What I can't rationalise away to myself quite as easily is selective breeding for the sake of societally defined aesthetics. That someone, somewhere in time decided that Kentucky Bluegrass and Fescues made for the ideal, attractive lawn and so Crabgrass should be deemed persona non-grata and Dandelions, conniving intruders. That clover blooms are not as worthy of ground space as say Phlox or creeping Thyme. So spray the one and tend the other.
If there were ever reasonable grounds for these decisions, they've probably outlived their usefulness by now. For instance, K. Bluegrass probably makes for great fodder but since the typical suburban lawn no longer supports grazing cattle or horse, the point is largely moot. But it does resist cold weather and drought equally well and will spread to fill in bare spots and Scotts' sells it at discount in economically fulfilling large bags. Also, some trend setting home owner one day sowed the seeds and started a standard that the Jonesing neighbors then stepped up and embraced. So we go with the flow.
So my self-flagellating, rhetorical, annual question is: who defined these aesthetics and why are we tied to them? Is it true personal choice or unwillingness to buck a system. Or like most things in life, is it just plain old inertia?
Personally, I love the clover patch spread all over our front yard. The blooms smell wonderful throughout the summer and the bees it attracts would probably serve all our home-garden pollination needs (if we had any). They are nitrogen fixing plants that don't need extra watering or fertilizers to go forth and multiply.....all the way to the neighbors carefully weeded, manicured, fence less front yard. The crabgrass and dandelion join the party too, appearing on the other side of the property line, in abundance and with easily traceable ancestry.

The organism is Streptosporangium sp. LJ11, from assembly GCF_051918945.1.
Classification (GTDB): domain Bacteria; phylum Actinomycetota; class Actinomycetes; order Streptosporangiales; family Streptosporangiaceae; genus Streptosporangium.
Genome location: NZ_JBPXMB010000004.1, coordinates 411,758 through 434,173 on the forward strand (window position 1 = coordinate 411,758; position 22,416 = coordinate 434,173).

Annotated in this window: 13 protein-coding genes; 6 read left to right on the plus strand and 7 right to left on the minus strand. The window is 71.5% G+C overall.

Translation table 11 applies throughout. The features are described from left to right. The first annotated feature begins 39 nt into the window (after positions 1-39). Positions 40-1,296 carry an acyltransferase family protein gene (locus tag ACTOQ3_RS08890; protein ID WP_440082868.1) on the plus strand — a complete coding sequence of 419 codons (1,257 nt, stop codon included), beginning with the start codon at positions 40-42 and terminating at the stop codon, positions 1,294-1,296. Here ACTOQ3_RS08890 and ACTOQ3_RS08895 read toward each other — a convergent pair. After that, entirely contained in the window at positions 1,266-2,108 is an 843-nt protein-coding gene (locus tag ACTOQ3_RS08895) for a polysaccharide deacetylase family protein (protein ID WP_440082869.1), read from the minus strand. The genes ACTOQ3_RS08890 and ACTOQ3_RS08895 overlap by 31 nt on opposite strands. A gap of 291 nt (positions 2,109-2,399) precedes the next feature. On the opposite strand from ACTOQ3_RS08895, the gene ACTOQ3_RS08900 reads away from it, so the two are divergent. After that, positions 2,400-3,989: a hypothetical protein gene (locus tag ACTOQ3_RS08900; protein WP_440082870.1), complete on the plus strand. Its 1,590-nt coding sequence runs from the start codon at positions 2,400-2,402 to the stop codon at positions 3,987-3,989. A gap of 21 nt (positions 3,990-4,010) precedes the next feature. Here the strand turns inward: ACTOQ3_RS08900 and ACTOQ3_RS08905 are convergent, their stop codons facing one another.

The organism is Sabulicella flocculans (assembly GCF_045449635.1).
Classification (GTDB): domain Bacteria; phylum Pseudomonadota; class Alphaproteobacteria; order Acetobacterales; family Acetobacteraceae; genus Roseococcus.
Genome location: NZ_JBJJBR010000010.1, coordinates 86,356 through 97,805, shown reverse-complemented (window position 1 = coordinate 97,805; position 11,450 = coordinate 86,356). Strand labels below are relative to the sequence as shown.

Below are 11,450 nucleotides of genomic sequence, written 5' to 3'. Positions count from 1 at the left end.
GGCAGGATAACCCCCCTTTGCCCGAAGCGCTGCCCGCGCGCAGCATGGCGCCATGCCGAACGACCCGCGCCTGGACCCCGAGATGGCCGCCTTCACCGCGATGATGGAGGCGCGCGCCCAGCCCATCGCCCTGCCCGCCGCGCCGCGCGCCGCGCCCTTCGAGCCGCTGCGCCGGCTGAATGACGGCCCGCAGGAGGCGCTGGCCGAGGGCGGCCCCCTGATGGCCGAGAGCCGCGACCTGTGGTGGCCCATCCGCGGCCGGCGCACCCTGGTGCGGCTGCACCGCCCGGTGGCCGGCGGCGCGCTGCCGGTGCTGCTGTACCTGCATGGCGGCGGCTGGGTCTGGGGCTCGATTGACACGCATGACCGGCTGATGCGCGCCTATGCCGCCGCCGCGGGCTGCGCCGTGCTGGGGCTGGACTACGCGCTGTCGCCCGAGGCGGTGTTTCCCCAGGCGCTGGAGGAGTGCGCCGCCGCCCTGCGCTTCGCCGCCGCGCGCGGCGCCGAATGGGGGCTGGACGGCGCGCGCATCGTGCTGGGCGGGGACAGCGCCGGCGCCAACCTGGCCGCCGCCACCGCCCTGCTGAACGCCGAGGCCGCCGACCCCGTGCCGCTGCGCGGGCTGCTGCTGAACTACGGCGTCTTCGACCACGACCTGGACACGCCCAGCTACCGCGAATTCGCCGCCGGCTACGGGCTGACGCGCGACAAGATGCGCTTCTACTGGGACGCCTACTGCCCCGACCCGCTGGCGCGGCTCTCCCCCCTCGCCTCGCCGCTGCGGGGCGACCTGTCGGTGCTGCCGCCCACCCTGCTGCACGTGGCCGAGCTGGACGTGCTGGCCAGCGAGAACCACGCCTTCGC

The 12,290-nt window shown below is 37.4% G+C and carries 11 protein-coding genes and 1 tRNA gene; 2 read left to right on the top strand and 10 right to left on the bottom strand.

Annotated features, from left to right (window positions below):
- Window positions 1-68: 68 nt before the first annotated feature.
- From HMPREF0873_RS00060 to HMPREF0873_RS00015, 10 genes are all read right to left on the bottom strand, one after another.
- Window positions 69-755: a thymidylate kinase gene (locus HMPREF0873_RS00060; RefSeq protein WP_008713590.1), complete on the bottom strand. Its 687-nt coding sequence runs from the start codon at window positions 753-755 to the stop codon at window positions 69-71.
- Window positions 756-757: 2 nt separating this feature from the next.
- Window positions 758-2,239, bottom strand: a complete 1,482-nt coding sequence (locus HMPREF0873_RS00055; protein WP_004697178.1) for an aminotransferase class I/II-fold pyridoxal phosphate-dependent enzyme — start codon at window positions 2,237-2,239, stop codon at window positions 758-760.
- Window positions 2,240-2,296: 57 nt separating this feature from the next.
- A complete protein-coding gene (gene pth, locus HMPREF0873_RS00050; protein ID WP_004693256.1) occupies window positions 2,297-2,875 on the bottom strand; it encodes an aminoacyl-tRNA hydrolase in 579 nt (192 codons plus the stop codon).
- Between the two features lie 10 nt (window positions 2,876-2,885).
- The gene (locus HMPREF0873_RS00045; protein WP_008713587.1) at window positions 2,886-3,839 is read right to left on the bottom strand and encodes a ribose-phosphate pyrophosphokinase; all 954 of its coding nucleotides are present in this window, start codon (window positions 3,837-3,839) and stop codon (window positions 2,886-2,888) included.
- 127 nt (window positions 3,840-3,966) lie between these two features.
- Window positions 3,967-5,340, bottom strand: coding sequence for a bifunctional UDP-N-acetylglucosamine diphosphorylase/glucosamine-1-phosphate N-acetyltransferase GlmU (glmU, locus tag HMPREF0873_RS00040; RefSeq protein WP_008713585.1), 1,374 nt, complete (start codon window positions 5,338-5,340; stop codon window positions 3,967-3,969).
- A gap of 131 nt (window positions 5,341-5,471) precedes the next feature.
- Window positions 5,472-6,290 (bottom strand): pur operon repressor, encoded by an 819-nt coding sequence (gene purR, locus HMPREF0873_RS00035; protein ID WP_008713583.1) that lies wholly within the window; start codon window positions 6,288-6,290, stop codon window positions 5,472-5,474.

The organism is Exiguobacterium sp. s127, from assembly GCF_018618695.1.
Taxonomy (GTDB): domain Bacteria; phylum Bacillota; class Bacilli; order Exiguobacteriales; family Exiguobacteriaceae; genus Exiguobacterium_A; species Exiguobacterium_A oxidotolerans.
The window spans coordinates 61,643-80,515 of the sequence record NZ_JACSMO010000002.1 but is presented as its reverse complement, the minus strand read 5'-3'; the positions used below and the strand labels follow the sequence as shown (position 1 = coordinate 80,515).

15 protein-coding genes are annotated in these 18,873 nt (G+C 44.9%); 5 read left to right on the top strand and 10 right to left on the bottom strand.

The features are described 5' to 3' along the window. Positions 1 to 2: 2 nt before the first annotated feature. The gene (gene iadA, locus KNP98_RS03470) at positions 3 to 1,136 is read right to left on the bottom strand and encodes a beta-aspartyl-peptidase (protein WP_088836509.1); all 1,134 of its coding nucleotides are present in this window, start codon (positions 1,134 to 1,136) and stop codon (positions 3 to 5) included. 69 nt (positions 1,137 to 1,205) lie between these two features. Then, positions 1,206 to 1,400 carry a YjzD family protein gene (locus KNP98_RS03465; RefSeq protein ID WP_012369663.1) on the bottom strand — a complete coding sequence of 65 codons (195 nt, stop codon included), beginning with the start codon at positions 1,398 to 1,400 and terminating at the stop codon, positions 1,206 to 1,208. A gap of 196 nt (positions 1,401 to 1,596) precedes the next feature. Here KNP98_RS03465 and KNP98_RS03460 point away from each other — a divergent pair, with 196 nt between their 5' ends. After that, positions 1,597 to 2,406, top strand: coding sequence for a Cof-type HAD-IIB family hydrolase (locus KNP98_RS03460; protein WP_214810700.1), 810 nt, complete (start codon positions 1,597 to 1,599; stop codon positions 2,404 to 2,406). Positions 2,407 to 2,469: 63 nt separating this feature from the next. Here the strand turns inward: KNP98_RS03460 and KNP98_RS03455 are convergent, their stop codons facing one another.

Therein lies the proverbial rub.
Any fleeting fondness I might hold for the redoubtable clover is easily overshadowed by an unwillingness to displease neighbors, with their more exacting standards of neatness. Do I carry out MY moral imperatives at the cost of THEIR aesthetics? The answer's not as obvious as when I was arguing this just inside my head and without friendly interactions with said neighbors.
3 yrs ago we were new to the neighborhood and felt the need to solidify our 'good neighbor' creds.
I have diligently dug up/sprayed the dandelion for the past 3 years now. Being held accountable by my young son who shared my very same moral quandary seemed like the worst sort of karmic retribution but I tell myself (and him) it's a good example of being a responsive community member.
|Oyon, 6 - still broadcasting seed heads|
More recently, at a more coherent 5 years of age, he had me transplant a clump of dandelion and clover to a planter for his room because he felt sad about killing them in the yard 'for the enighbors'. Yes, he'd drunk the Cool Aid by then. He wanted to 'save' some from some sense of fair play.
Didn't last a week in his care and I no longer have a 3 foot high conscience tickler around when I'm Dandelion-freeing our yard.
Good for me.